User currently offlineWhiteHatter From , joined Dec 1969, posts, RR:
Reply 5, posted (8 years 10 months 3 weeks 1 day 10 hours ago) and read 10875 times:

Quoting Birdwatching (Reply 1):
Maybe because LH's 757s are flying charter, and charter tends to have higher load factors than mainline. I'm pretty sure this is the reason.

That's almost it.

The 757 is like a truck in that respect. You only see its real ability when you load it up and make it work for its keep. The British charter 757s are extraordinarily efficient when packed to the rafters with all Y class and a full baggage load.

So if you are operating close to maximum weights then fuel used to shift each kilo of payload does not suffer as the 757 is overpowered when compared to many other aircraft.


User currently offlineKeesje From , joined Dec 1969, posts, RR:
Reply 6, posted (8 years 10 months 3 weeks 1 day 9 hours ago) and read 10812 times:

Condor leisure flights of 3-4 hours are a totally different opertion then hopping around in Germany (e.g A300) and Western Europe.

That being said the 753 appears to have very low seat mile costs


User currently offlineRevelation From United States of America, joined Feb 2005, 12358 posts, RR: 25
Reply 7, posted (8 years 10 months 3 weeks 1 day 7 hours ago) and read 10507 times:

I'm not sure what the point of the thread is, but LH/Condor should be complemented for putting the B757 to good use.


Inspiration, move me brightly!
User currently offlineOrion737 From , joined Dec 1969, posts, RR:
Reply 8, posted (8 years 10 months 3 weeks 1 day 7 hours ago) and read 10461 times:

The 753 is an excellent performer and particularly suited to the European IT market. I only wish other charter operators in the UK had realised the potential of this aircraft.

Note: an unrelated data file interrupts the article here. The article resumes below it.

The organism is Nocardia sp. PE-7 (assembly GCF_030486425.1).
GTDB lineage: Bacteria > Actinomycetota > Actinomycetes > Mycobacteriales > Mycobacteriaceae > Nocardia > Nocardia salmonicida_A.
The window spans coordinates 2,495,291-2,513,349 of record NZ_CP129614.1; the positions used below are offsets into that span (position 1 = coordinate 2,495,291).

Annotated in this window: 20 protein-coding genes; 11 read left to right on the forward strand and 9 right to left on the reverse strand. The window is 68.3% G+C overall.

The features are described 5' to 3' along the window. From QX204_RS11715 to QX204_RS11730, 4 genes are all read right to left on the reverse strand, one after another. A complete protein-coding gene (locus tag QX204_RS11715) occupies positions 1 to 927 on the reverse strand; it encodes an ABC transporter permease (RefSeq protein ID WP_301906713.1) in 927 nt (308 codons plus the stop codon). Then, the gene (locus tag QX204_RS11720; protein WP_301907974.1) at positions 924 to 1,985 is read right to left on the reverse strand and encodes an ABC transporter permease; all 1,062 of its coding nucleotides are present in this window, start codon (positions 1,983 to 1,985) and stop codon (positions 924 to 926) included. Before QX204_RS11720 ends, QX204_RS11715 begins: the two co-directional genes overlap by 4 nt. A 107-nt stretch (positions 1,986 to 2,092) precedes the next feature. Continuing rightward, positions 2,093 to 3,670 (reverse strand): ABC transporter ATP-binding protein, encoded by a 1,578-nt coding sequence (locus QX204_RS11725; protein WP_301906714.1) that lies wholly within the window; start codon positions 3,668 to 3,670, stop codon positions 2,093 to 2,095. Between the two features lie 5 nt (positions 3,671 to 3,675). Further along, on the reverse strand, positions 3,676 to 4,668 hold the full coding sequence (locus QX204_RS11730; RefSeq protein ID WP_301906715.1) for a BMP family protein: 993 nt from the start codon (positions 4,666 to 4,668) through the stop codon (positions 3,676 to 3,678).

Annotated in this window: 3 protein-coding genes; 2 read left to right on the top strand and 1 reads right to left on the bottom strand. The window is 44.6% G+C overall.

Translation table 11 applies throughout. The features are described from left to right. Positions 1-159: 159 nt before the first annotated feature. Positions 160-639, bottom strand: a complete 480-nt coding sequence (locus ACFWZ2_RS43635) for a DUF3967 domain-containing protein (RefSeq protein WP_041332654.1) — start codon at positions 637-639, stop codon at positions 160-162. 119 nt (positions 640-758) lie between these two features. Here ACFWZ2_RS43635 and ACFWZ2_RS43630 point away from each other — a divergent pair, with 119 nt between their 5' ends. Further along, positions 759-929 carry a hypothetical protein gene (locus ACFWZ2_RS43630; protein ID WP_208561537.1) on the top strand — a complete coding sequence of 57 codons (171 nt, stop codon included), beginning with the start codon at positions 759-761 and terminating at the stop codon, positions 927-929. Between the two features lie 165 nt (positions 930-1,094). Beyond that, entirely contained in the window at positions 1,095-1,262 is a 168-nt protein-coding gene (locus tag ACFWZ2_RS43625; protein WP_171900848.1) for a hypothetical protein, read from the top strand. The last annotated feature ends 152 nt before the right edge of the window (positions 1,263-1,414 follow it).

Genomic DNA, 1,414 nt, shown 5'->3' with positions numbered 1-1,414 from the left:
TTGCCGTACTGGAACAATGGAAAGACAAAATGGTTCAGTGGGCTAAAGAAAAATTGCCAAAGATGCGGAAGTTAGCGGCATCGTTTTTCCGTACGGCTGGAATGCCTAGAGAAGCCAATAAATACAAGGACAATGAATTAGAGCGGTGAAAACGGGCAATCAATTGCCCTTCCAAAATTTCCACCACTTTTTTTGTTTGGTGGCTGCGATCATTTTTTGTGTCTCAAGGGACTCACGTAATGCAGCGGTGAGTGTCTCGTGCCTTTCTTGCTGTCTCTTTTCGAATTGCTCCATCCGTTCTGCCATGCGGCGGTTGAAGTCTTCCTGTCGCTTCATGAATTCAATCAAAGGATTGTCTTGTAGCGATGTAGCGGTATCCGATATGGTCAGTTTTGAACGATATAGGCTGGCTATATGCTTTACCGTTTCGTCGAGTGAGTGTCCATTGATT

Packed in a high density layout, the 753 can seat 280 pax.


User currently offlineEha From France, joined May 2005, 211 posts, RR: 0
Reply 9, posted (8 years 10 months 3 weeks 1 day 7 hours ago) and read 10426 times:

Quoting Keesje (Reply 6):

That being said the 753 appears to have very low seat mile costs

You wonder why only 55 of them have ordered worldwide...A whopping 5% of all 757 ordered.

E.


User currently offlineWhiteHatter From , joined Dec 1969, posts, RR:
Reply 10, posted (8 years 10 months 3 weeks 1 day 6 hours ago) and read 10256 times:

Quoting Orion737 (Reply 8):
The 753 is an excellent performer and particularly suited to the European IT market. I only wish other charter operators in the UK had realised the potential of this aircraft.

We had this debate here a while back and you are absolutely correct except for one point.

The 757 was developed by Boeing with a wing that would be future-proof and allow for the 753 to be launched. However Boeing launched the 753 far too late in the product cycle. If they had offered it much earlier to the charter operators then you may have seen Britannia liveried 753s plus other operators.